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Journalists do their best to remain unbiased observers and reporters of the news, but I've recently been able to empathize with Marco Rubio on at least one level -- being sick on the campaign trail is the worst.
It's also an inevitable rite of passage. The trail provides the perfect combination of terrible conditions to ensure your immune system is battered and viruses can take advantage. Little sleep, nonstop travel, unhealthy food and constant stress have never been what the doctor prescribes for health and happiness. And when one person falls ill on the campaign, the entire staff and traveling press corps is sure to catch whatever they've got after spending days with them in the cramped quarters of a press van or a charter plane.
Rubio lost his voice a little over a week ago, bringing surrogates out on the trail to help him finish a final round of pre-Super Tuesday campaigning. That turned into a full-blown flu this past week, bad enough that he avoided shaking hands after last week's debate because he didn't want to spread his germs. At the Conservative Political Action Conference this weekend, he fought through visible fatigue and audible congestion to deliver a speech on conservatism, joking in-between coughs that "I feel 45 this week, because I have had the flu."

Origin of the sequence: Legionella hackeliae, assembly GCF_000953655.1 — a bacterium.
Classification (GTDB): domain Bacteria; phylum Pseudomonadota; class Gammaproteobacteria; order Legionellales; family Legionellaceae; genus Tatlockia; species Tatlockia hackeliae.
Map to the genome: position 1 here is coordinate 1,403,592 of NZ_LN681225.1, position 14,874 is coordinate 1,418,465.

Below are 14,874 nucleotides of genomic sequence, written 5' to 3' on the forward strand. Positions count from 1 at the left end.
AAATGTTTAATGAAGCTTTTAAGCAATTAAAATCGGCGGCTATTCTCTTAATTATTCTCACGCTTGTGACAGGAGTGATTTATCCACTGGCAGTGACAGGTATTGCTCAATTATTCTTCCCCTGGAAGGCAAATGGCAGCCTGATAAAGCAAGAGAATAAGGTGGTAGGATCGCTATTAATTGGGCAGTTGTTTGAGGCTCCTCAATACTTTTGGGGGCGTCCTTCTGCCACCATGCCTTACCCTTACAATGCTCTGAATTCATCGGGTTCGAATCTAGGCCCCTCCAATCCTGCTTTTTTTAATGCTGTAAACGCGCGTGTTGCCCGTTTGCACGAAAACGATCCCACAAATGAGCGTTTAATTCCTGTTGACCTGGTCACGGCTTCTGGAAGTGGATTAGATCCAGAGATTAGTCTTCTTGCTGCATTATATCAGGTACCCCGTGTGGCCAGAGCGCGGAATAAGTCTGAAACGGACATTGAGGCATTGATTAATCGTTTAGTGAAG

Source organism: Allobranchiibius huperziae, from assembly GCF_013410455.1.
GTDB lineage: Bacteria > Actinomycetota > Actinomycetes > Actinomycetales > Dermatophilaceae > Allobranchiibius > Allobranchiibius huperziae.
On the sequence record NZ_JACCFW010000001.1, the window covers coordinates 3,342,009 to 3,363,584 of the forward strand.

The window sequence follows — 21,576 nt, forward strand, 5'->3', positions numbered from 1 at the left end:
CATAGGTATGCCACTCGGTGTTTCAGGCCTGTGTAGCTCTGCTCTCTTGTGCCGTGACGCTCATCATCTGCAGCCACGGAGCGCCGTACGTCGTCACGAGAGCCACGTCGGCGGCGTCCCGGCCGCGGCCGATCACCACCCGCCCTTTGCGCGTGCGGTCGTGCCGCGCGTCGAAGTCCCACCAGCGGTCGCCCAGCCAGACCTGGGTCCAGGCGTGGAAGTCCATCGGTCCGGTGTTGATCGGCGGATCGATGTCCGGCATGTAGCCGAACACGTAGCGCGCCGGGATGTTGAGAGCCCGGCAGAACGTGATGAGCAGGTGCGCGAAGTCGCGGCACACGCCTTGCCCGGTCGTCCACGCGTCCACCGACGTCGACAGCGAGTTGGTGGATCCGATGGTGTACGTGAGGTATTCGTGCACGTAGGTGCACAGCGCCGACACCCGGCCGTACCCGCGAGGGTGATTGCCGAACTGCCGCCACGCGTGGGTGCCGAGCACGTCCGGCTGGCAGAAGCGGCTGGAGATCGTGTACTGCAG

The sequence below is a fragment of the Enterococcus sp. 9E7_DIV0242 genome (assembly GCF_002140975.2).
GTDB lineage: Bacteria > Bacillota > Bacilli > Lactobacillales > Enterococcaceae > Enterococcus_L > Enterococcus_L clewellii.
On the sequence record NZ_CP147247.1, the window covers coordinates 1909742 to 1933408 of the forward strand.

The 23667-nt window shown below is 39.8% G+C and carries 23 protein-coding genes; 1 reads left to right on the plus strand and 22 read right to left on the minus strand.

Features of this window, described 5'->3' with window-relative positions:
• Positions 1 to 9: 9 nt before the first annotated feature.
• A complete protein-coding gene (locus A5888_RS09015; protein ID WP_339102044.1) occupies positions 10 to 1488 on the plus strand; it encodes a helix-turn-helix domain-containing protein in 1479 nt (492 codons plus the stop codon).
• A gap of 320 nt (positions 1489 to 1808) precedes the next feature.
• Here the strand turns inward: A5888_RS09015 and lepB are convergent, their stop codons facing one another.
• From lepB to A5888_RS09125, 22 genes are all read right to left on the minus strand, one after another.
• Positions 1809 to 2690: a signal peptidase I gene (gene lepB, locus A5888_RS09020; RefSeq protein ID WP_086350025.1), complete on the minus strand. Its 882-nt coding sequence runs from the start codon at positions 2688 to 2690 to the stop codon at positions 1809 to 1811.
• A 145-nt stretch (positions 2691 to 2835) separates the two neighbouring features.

Meanwhile, I've been fighting through a decidedly less visible and audible — but no less fatiguing — cold myself to cover the candidate, one that's made it hard to keep up with the pace of his campaign. You snatch sleep when you can on the trail to begin with; this weekend, most of my brainpower was focused on fitting extra sleep into my schedule while covering Rubio in Kansas, Florida and Puerto Rico.
Both of our voices are coming back, and I can finally hear out of both ears. It appears we are both on the mend. And it's a good thing, too, because the final sprint to the Florida primary will leave no time for rest for either of us.
-- Alexandra Jaffe covering the Rubio campaign